Hashtages: #FightRacism#AfricanDescent#StandUp4Humanrights

UN Philippines Message on International Women’s Day 2019

By Ola Almgren*

Manila, 8 March 2019–At the start of this year, a Filipino scientist became one of the directors of the International Atomic Energy Agency (IAEA), the world’s preeminent organization for nuclear technology and its safe and peaceful applications.

The Filipino scientist is a woman–Dr. Jane Gerardo-Abaya. She now leads the IAEA’s Department of Technical Cooperation Asia and the Pacific Division which provides technical cooperation support to 37 countries and territories in Asia and the Pacific.

Dr. Abaya’s appointment reverberated among Filipino communities around the world and was cited by the Philippine government as a remarkable achievement in the country’s efforts to increase women’s representation at national and global centers of power.

The theme for International Women’s Day 2019 is “Think Equal, Build Smart, Innovate for Change”. The theme puts innovation at the centre of efforts to build solutions that work for women and girls and achieve gender equality.

Last February 22, in observance of the International Day for Women and Girls in Science, the International Labour Organization (ILO) cited four Filipino women that have distinguished themselves in Science, Technology, Engineering and Mathematics (STEM): Aileen Judan Jiao, president and country general manager of IBM Philippines and the first Filipina leader of the company; Ambe Tierro, senior managing director for global artificial intelligence of Accenture Technologies; Maria Cristina Coronel, president and chief executive officer of Pointwest Technologies; and Michie Ang, founding director of Women Who Code Manila.

Dr. Abaya and these four other Filipina game changers in STEM are truly exceptional.  Their achievements, and others with them, are examples of what has contributed to placing the Philippines among the top ten countries of the 2018 Gender Gap Report of the World Economic Forum that benchmarks 149 countries on their progress towards gender parity across four thematic dimensions: Economic Participation and Opportunity, Educational Attainment, Health and Survival, and Political Empowerment.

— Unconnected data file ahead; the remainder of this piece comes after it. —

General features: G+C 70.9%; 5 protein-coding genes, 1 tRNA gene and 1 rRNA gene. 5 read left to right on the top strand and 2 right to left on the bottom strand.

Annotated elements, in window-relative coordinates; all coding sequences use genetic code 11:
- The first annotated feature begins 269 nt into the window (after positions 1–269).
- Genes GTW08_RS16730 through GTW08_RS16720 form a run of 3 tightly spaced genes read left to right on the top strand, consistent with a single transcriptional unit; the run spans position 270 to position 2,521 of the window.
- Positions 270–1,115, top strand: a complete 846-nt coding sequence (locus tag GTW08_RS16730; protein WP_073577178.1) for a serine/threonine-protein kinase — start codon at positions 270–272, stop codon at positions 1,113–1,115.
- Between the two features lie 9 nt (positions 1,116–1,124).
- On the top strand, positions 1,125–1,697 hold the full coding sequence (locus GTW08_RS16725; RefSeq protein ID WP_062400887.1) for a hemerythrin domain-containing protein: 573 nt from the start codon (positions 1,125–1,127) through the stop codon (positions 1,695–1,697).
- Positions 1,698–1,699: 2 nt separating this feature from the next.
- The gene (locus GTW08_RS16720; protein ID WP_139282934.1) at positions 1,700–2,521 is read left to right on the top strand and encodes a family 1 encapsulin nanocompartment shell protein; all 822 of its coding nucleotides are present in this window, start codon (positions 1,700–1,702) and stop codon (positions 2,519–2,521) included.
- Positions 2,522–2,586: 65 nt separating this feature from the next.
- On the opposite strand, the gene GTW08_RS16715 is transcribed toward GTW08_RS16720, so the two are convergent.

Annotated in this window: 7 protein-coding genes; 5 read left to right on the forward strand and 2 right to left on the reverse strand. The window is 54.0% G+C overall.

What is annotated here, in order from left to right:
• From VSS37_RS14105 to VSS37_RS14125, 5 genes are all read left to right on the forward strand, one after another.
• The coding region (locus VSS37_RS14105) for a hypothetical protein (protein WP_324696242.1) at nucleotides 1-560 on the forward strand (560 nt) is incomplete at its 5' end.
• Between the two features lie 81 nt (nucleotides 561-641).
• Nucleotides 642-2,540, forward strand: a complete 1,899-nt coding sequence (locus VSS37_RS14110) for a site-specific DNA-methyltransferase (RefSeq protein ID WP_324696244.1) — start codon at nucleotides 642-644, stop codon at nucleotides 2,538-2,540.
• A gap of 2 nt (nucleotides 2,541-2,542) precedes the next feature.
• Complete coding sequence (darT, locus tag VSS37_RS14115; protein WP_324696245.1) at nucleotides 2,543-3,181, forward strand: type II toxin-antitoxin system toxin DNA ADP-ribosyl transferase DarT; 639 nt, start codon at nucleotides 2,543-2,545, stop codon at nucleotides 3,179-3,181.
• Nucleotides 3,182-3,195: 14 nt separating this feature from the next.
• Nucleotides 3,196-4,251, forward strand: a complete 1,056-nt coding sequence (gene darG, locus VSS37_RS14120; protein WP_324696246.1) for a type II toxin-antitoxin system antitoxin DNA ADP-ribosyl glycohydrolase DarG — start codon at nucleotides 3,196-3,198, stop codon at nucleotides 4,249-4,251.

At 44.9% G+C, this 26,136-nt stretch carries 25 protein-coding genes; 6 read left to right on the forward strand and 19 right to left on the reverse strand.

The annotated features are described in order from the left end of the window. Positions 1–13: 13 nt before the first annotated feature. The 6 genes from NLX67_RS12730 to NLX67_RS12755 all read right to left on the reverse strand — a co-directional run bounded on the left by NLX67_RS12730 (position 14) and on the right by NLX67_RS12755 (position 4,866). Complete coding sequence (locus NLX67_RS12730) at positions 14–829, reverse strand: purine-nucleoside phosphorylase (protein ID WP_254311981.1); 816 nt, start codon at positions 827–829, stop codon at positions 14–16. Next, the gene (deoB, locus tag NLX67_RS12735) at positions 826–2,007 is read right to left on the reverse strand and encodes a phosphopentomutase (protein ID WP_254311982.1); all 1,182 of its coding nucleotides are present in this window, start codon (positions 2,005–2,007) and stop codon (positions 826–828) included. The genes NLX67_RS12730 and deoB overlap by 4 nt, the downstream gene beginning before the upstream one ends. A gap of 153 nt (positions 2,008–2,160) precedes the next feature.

Still, as we congratulate the Philippines on this achievement, much remains to be done before the Philippines can truly claim to have attained Sustainable Development Goal 5, to achieve gender equality and empower all women and girls – with the other goals of the 2030 Agenda that also need to be achieved to support this objective.  In fact and unfortunately, many women in the Philippines continue to face existential challenges on a daily basis.

These challenges include threats to their lives from childbirth.  Today, out of 100,000 Filipino women who give birth, 114 do not survive. This maternal mortality rate is higher than in other countries in Southeast Asia. It is a long way off from the Sustainable Development Goal 3 of reducing maternal deaths to less than 70 out of every 100,000 live births.  The recent adoption of the Universal Health Care Act, or Republic Act 11223, if fully implemented, will go a long way in addressing weaknesses of the health system that have failed to prevent deaths resulting from complications related to pregnancy.  As the Philippines moves forward, let’s all join in the call that “no woman should die while giving life”.